Sunday, October 20, 2013

Language policy and Islam: what should have been said?

Following up on my last post, what should a chapter on "Language policy and Islam" have looked like? It's not exactly my field, but here are a few basic notes – a more complete version would have to cite specific rulings from the major madhhabs, and discuss more extensively the realisation of these ideas in everyday practice, but this should give a general idea.

First of all, insofar as we can speak of Islam as having a formal language policy at all, that policy would be defined by the extensive body of jurisprudence on which languages may or must be used in particular religious contexts. Ṣalāt, ritual prayer, has to be in Arabic (Mawdudi 1957 notes a few arguable exceptions to this). Duʕā', asking favours of God, may be in any language. The adhān, the call to prayer, has to be in Arabic according to most scholars, although Atatürk briefly forced Turkish mosques to make it in Turkish (Atalay 2012). For the khuṭbah, the Friday sermon, scholars' opinions differ – to keep on the safe side, it's common for the imam to deliver a sermon in the congregation's language followed by a much shorter sermon in Arabic. The Qur'ān may be translated, and since early times frequently has been, but no translation of it can be considered authoritative, or substituted for the original in ritual contexts; in fact, such translations are viewed more as commentaries than as versions of the original. Everyday religious formulae – bismillah (in the name of God), alhamdulillah (thank God), inshallah (if God wills), etc – are ordinarily in Arabic, though I don't know what the jurists have to say about that.

As a result, the ordinary believer is commonly exposed to Arabic in religious contexts, and is individually required to memorise a certain number of formulae and chapters of the Qur'ān in Arabic. Quite frequently, the latter in particular are learnt by heart early with only cursory explanation of their meaning, since reciting them verbatim is a precondition for proper prayer, but understanding them is only really vital at a more advanced stage. What does need to be understood immediately – the basic religious obligations, creed, etc – is explained in a language the student understands. However, the further a student advances, the more important it becomes to have direct access to the original source texts; thus learning Classical Arabic is a basic prerequisite for becoming a serious religious scholar, although the vast majority of Muslims never get that far, and indeed a majority of Muslims do not speak Arabic. Regionally, other languages may also come to assume a secondary position in religious education – for example, Urdu in Pakistan, even though most students there have a different first language. A remarkable example of this is to be found in northeastern Nigeria, where advanced religious education requires mastering not just Classical Arabic but also Classical Kanembu, an extremely archaic variety of Kanembu currently used only for explaining Classical Arabic texts (Bondarev & Tijani 2013).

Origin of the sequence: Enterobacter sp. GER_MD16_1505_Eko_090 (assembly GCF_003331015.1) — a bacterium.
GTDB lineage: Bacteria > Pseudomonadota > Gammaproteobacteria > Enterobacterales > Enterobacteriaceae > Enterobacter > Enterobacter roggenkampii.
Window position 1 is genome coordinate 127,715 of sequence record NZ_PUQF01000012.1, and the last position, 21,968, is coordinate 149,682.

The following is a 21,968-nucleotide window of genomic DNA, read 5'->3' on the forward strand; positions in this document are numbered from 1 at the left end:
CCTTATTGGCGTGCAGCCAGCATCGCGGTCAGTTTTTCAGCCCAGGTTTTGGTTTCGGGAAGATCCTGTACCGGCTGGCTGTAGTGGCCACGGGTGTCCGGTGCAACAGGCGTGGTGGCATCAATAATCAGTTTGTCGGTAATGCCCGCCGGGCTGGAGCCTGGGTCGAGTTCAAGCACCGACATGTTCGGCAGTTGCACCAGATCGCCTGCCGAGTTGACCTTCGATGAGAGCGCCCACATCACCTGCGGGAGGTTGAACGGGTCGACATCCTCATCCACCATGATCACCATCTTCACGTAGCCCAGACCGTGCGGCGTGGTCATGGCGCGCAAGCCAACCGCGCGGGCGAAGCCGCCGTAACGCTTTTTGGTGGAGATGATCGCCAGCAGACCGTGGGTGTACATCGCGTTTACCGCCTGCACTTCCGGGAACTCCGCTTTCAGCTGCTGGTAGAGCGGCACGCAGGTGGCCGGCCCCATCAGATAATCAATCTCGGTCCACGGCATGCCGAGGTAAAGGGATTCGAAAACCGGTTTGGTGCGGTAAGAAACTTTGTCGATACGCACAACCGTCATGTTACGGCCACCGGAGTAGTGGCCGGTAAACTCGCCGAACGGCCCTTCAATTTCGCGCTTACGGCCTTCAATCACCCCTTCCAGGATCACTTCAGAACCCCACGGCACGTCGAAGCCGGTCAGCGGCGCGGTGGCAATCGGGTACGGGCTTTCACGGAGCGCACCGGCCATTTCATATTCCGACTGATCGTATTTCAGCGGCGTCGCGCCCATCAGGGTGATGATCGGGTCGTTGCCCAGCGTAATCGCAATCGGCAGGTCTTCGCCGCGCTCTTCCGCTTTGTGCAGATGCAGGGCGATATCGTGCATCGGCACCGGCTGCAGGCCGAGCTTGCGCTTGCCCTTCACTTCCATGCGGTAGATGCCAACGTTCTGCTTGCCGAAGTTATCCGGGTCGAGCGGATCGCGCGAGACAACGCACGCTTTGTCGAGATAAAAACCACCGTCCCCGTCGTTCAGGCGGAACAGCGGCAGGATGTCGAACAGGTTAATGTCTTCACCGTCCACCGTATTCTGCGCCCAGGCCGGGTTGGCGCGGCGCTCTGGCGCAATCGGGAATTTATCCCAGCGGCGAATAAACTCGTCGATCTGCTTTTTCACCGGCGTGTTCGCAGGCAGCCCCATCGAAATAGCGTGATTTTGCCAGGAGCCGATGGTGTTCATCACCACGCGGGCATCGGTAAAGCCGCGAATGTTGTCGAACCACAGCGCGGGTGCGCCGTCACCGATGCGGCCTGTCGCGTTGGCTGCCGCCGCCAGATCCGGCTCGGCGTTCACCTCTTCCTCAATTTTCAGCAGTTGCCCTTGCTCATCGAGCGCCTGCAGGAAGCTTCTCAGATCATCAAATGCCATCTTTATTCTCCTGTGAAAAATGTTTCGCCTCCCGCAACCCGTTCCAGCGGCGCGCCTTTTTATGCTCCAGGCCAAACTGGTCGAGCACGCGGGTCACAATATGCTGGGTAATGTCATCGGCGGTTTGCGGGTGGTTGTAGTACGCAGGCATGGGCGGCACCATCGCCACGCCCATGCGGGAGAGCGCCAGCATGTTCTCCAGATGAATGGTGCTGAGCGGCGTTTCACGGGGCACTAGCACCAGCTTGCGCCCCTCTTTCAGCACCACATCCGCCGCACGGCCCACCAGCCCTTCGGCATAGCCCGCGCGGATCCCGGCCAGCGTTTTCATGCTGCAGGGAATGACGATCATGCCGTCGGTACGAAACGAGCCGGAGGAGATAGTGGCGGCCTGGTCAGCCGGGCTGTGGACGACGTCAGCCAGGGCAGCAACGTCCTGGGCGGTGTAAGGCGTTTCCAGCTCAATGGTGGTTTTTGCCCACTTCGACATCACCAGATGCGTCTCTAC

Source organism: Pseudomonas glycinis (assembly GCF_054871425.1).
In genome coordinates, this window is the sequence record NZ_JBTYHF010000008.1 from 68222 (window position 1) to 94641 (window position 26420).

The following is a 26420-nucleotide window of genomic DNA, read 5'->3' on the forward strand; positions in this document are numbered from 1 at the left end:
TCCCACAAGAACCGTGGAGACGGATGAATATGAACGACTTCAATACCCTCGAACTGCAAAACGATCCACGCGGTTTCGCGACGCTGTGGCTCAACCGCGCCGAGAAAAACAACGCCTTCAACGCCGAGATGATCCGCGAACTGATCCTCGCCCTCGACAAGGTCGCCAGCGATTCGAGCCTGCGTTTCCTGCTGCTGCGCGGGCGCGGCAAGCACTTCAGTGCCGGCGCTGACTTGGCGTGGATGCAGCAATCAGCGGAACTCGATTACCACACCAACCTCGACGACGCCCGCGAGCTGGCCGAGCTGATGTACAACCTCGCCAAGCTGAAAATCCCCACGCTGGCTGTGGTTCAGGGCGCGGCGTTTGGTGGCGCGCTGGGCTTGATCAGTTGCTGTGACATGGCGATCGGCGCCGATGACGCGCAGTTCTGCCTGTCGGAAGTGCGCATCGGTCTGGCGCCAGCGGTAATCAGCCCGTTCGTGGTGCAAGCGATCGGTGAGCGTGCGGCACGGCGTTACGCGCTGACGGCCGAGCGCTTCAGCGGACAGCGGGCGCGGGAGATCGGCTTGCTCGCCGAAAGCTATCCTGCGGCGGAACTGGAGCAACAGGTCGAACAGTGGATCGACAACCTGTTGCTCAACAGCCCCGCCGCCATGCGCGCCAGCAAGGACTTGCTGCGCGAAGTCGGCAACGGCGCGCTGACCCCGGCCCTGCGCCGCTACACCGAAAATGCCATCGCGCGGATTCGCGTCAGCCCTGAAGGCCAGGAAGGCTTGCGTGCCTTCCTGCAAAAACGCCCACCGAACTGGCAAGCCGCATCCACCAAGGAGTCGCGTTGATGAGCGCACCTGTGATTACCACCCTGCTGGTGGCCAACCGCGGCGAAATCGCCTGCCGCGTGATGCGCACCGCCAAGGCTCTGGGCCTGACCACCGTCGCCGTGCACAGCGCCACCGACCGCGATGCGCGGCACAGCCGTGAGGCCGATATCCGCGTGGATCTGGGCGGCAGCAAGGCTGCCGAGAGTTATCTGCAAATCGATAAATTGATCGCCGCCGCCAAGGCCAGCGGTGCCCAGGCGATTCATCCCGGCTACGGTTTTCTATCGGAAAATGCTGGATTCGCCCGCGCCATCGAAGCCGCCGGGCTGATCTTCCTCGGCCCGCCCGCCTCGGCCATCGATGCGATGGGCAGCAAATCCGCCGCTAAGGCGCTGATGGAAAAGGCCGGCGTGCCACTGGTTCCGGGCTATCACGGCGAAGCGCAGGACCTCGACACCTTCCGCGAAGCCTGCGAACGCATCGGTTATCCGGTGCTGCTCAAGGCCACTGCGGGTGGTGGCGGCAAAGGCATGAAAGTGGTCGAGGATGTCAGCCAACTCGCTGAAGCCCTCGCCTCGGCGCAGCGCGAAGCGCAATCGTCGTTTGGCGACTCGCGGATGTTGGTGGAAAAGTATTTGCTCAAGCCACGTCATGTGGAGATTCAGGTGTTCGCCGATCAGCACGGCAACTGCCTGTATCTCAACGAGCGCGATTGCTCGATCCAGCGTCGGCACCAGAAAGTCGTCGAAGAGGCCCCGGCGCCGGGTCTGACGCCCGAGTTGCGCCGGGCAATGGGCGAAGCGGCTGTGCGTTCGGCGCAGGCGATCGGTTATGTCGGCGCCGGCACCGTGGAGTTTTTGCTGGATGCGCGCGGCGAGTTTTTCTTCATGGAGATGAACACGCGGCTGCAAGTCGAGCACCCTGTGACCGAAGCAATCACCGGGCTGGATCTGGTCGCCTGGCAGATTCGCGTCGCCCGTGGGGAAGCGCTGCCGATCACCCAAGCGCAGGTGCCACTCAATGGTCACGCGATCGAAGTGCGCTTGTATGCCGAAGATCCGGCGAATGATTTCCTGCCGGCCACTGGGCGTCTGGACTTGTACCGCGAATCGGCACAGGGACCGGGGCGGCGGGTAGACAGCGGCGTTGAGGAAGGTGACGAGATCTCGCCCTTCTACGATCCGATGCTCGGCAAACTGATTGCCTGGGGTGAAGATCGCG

Interpreting the notion of "language policy" more broadly, one might also talk about the influence of Islam on attitudes to language. In this connection, the obvious point to discuss would be the (very weakly supported) claim commonly heard that "Arabic is the language of Paradise", and the even more obviously fabricated claim sometimes heard east of Iraq that "Arabic and Persian are the languages of Paradise". Yet the weakness of the religious evidence for both assertions is a strong indication that the causality is the other way around: religious positions on language, in Islam as elsewhere, have often been influenced by extra-religious prejudices. The universal consensus that some Islamic rituals must be performed in Arabic make it difficult for any Islamic society to assert strongly negative attitudes to Arabic, but beyond that minimum, language attitudes are determined more by social and political factors than by Islam specifically.


Harold Schiffman said...

Thank you very much for this short but precise statement about language policy in Islam--I have long searched for something like this.


H. Schiffman

John Cowan said...

What limited experience I have with (orthodox) native English-speaking Muslims suggests that they say "if God wills it" and "in God's name", using English.

Anonymous said...

Superb article and the previous one, as a Hebrew speaker and a Jew I'd hate for people without adequate knowledge to write about a topic using the worst sources they could find. Shame really on Cambridge Press since they have some of the most precise sources on Islam and yet they allowed such rubbish, poorly researched and irresponsible material to be published. As an academic I am embarrassed for them, thanks